Third place winner of the Essay Competition Against Racism

Who would think that a school would need an ANTI-RACISM policy. I mean it is the one place
where we are taught about racism.
“We have learned to fly the air like birds and swim the sea like fish, but we have not learned the
simple art of living together as brothers. Our abundance has brought us neither peace of mind
nor serenity of spirit”- Martin Luther King, Jr.
“June 16th, Soweto Uprising- please go over that for your exams, class dismissed”
Did I learn? Yes. Do I know the dates? Yes. Do I know their names? Yes. Do I know when it
happened? Yes. Where it all took place? Yes. How it happened? Yes. Why it happened? Partly.
Do I understand it all? No, it doesn’t matter anyway , what matters are those great marks on
my report. That’s all everybody cares about anyway.
Exactly 46 years ago,552 months ago,2399 weeks ago,16790 days ago approximately 20000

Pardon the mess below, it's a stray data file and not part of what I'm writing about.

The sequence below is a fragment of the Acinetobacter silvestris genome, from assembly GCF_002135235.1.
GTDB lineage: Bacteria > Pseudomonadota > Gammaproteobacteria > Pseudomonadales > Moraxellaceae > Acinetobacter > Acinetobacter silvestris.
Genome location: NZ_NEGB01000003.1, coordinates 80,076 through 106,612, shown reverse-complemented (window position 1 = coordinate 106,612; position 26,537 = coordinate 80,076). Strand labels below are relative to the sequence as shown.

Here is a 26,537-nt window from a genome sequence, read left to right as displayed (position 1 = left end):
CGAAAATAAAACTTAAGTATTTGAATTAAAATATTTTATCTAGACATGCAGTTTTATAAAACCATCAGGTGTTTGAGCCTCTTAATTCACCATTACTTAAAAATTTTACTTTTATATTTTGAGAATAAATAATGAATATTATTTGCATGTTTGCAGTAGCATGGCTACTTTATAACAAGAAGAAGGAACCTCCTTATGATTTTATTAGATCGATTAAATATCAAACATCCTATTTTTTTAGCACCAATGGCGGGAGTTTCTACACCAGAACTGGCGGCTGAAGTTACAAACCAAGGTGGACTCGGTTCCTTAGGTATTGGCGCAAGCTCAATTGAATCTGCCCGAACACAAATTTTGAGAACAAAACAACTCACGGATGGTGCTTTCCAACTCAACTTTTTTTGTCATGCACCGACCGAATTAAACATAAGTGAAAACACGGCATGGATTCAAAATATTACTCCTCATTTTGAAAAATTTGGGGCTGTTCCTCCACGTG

students took to the streets of Soweto protesting to receive the same type of education
irrespective of their race. 176 – 700 died. 1000 injured. Their voices – heard, history rewritten
and a 360° turn in South African history – or so we thought. “How can Keitumetse get more
than me in my Afrikaans speech. Ma’am may I please redo it” – These words spoken by a
Coloured classmate of mine sting like salt in an open wound. To this day I still see my
classmates with hierarchical mindsets. A hierarchy determined by the amount of melanin
present in my skin- one which makes me to be considered inferior. I’ve had Coloured and Indian
friends who felt identifying as black was blasphemy because they considered themselves to be
“less black”.
“Please raise your hand if you are black. So there are ten of you in the class. Okay thank you,
you can put your hands down” – these words spoken in every classroom taint every student’s
mind. See how our differences are being diminished in the very same classrooms where we are
taught to overcome stereotypes and prejudice. How could you not notice that you are different